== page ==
Beyond the Mouse

It wasn’t an easy decision, I’ll give you that.  But now enough time has passed to where I feel like I can speak (or blog) candidly about… That place I worked that one time.

OK, so almost candidly.  But you’ll get what you get, and you’ll like it.

Way back in 2005, I started an exciting career at (REDACTED), when the entire department had less than 8 developers.  When I finally hung up my giant white gloves and moved on, there were over 150 of us on-site, and somewhere in the neighborhood of 225+ when you included off-shore contractors.

fishAt every job before this one, I was the prodigy.  At first, it was amazing.  I was the youngest developer ever hired by my first company.  And it was awesome.  But after a while, it felt like an intense weight on my shoulders.  When I moved on to other companies, the weight continued to amass until it was unbearable.  I was a big fish flopping around, and my pond felt like a spilled glass of milk.

Then, by some weird stroke of luck, I was downsized right out of a job.  I spent a month hanging around the house, and then another month doing contract development work and living the easy life, but I was bored.  Finally, an unexpected call led me to an interview with one of the most famous companies on the planet.

Truth be told:  I didn’t feel like I belonged at this place.  The other developers were really smart, and I was a small fish in a HUGE pond just trying to get noticed.  I remember a conversation with my mom when I told her that this job wouldn’t last.  We were contractors, all of us, and we were told we’d be competing for full time positions.  I told her I was in way over my head, and the other developers were eventually going to outshine me, right out of a permanent spot.

Everyday I walked into that office it felt like a gift.  Never, in my career, had I worked with so many amazingly talented people.  I know people use the word all of the time, but it was, truly, awesome.  The department had no idea what they had their hands on.  Everyday, project managers would fight over which developers they got for their projects, and we were kings.  There was a magic about that “kingdom” that I thought was irreplaceable.  Thinking back…  Maybe it was.

The last day of my 6 month contract, I was extended to 9 months, and then a year.  Then finally, late one evening, while chatting with another developer outside the kitchen, I was approached by my manager and pulled into a conference room where he told me they wanted to offer me the full-time job.  It was an 11% pay cut, and honestly, I would have accepted if it had been 20.  To date, it was the greatest accomplishment of my life.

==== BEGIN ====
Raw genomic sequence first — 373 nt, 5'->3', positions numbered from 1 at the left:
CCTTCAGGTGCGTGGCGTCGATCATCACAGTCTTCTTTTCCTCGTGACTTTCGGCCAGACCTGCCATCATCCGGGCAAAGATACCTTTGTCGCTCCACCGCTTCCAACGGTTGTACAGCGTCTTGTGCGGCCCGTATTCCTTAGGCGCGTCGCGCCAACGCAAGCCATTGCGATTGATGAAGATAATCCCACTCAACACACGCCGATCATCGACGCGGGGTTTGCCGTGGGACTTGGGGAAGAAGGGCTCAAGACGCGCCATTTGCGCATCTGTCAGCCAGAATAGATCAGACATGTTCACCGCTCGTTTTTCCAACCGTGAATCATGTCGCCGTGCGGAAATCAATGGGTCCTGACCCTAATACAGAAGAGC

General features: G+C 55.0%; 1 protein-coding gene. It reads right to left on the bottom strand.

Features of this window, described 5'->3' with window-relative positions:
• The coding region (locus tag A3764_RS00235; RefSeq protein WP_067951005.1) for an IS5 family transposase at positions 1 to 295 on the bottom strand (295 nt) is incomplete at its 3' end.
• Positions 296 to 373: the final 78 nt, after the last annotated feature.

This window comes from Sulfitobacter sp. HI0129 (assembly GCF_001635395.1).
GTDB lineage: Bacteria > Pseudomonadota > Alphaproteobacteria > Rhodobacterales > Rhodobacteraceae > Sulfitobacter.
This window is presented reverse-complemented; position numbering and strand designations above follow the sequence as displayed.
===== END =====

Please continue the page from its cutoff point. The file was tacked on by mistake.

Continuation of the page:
unknown technologyOver the next 6 years, using a language no one had ever heard of on a server no one knew existed (and, no one would ever miss) we created websites that upped revenue (in just one case) from 500 million to over 1.8 billion dollars, and another that redefined the way restaurants were booked for a massive family of locations.  Before agile and JQuery, we created process where there was none, we wrote a syndicated code base used across thousands of travel websites, and fostered the environment for a development family like none other I’ve ever witnessed.

After a few years, I knew every site like the back of my hand.  I had built big chunks of it, after all!  But, at the height of my career, the tide started to shift.  We were bringing in more and more contractors, and taking on more and more work.  It was an exciting time to be a part of the senior staff but, at the same time, the writing began to appear on the wall.  One by one the original development team began to disappear.  We lost one talented developer to Oakley, one to YouTube, a few to start-ups across the country, and another to a credit union just starting their web business.

childLabor

I moved from project team to project team, and finally settled in on the operations team as a senior level mentor and trainer.  By this time the technologies had begun to change.  We were moving in the direction of a new language, a new web server, a new JavaScript library, and a new direction for the sites all together.  Had it been just languages that changed, I could have survived.  But the greatness of the team had disbanded and the personality of the department had shriveled up and became that of a giant, code pumping machine.  The Nerf guns were banned, the holiday parties were long gone, and the annual indoor golf game was lost to memory.  Long forgotten were the days of “Dev Chat” meetings, and off-site gatherings you could fit at a few small tables in a local restaurant.

We had become a world-class development shop who had completely forgotten that we weren’t a development shop.

I wasn’t even looking for a job when I got the first call.  In fact, I dodged the hiring manager, the HR rep, and the vice president of eCommerce for two weeks while they pursued me in the evenings and weekends.  But, finally I agreed to drive down to south Florida to meet the team, and get a feel for the company.

Reluctantly, as there was no longer room for me to grow, I decided to pull the plug on my relationship with the mouse and begin anew.